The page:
Now You See Her Review
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After her high-society husband trades her in for a younger model, Reggie Cutter finds herself leaving Chicago and moving to Boston, where she moves into a townhouse that she inherited from her Aunt Jo. But the townhouse isn’t all she inherited from her favorite aunt. She’s also inherited Jo’s dog, Biscuit—which she shares with a biker who used to live in Jo’s basement. And she's inherited Jo’s paranormal abilities.

Because of Reggie’s connection to the paranormal, her Realtor friend, Meg, asks Reggie to visit an anxious client’s Back Bay home to search for ghosts. At the same time, Reggie’s also working with Detective Frank Devaney, who used to come to her Aunt Jo for help. Devaney has reopened a thirteen-year-old murder case—one that may have been closed a little too quickly. The man who was convicted is seriously ill, and he’s written a letter to Devaney, begging for help in proving his innocence. When Reggie reads the letter, she experiences a burning feeling in her rib, which convinces her to pound the pavement in search of answers—even if it means putting her own life at risk.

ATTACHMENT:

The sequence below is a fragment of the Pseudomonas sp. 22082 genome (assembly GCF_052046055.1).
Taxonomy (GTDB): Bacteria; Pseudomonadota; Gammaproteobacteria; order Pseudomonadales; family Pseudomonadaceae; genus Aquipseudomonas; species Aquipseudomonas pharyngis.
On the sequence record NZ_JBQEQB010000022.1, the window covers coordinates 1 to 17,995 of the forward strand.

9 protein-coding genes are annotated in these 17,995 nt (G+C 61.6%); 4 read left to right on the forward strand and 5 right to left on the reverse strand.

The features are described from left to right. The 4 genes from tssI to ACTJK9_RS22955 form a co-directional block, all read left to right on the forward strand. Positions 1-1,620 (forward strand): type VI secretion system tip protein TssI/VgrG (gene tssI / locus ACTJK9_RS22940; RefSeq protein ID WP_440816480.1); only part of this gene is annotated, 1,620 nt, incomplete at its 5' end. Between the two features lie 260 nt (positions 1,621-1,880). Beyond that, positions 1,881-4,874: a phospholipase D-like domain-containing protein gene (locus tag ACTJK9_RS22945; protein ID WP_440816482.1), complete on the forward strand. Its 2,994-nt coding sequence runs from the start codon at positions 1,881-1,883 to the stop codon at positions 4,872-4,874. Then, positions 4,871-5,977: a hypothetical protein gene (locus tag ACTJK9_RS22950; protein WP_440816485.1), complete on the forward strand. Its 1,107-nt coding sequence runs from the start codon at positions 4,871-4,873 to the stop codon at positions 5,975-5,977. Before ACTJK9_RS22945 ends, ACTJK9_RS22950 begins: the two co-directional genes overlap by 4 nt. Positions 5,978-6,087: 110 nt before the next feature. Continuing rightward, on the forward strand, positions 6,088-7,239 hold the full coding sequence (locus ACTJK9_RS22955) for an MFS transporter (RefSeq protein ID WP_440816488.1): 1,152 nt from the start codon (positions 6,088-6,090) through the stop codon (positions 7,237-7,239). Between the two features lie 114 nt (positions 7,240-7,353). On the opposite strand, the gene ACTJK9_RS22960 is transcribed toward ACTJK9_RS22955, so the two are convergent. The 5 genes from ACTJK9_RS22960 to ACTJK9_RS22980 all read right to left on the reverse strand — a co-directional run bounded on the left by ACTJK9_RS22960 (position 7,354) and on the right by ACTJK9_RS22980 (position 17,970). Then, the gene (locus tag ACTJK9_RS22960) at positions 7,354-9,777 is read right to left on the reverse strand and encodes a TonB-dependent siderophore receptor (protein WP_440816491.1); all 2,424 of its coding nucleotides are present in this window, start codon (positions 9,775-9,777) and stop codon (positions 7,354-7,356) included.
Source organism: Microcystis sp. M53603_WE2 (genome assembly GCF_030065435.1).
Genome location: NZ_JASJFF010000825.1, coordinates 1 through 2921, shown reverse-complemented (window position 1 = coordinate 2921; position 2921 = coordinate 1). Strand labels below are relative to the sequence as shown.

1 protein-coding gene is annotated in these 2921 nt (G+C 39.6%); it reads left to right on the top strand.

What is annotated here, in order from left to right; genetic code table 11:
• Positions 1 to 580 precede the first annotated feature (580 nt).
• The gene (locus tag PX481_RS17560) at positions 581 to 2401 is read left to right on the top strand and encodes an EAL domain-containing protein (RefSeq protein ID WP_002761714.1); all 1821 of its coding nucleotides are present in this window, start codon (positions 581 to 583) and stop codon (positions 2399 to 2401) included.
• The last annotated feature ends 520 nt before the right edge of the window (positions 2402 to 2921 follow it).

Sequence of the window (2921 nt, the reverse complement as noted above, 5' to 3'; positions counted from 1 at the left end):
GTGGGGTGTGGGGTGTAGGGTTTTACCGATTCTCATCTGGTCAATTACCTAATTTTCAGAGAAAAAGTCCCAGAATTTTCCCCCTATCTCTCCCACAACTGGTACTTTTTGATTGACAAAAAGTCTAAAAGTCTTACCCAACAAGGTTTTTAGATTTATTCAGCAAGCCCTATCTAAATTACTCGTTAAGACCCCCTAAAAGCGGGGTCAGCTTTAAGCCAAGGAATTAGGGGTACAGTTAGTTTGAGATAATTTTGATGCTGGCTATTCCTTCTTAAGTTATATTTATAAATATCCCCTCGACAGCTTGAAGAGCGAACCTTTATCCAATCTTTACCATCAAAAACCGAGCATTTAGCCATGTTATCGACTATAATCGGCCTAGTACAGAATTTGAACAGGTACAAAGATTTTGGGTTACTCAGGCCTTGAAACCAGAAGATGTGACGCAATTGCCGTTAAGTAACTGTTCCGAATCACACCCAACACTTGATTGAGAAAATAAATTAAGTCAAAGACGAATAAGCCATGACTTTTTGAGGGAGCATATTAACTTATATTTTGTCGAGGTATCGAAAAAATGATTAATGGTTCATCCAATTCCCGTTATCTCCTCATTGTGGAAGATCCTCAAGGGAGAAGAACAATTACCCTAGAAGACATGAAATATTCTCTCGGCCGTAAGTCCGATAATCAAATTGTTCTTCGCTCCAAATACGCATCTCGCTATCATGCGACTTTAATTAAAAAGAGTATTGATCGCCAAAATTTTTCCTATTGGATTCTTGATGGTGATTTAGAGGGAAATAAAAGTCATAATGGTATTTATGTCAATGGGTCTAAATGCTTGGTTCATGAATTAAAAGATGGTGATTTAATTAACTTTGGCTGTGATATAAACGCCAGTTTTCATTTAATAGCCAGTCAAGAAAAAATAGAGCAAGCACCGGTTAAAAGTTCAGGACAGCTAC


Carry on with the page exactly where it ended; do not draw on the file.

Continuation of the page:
Now You See Her is a captivating look at the darker side of Beantown. If you’ve ever walked through the city’s historic streets, Tishy will bring you back; if you’ve never been to Boston, she’ll make it come to life. And the information that Reggie uncovers about historic Boston—and its earliest residents—give parts of the novel that creepy-cozy feel of ghost stories told around a campfire. My greatest complaint, however, is that, despite being a book about a woman with paranormal abilities, Now You See Her tends to downplay Reggie’s abilities and rely on her crime-solving persistence (and a lot of luck) instead. I look forward to reading the next book in Tishy’s Regina Cutter Mysteries series—but I hope the second one will have a few more ghost stories than the first.

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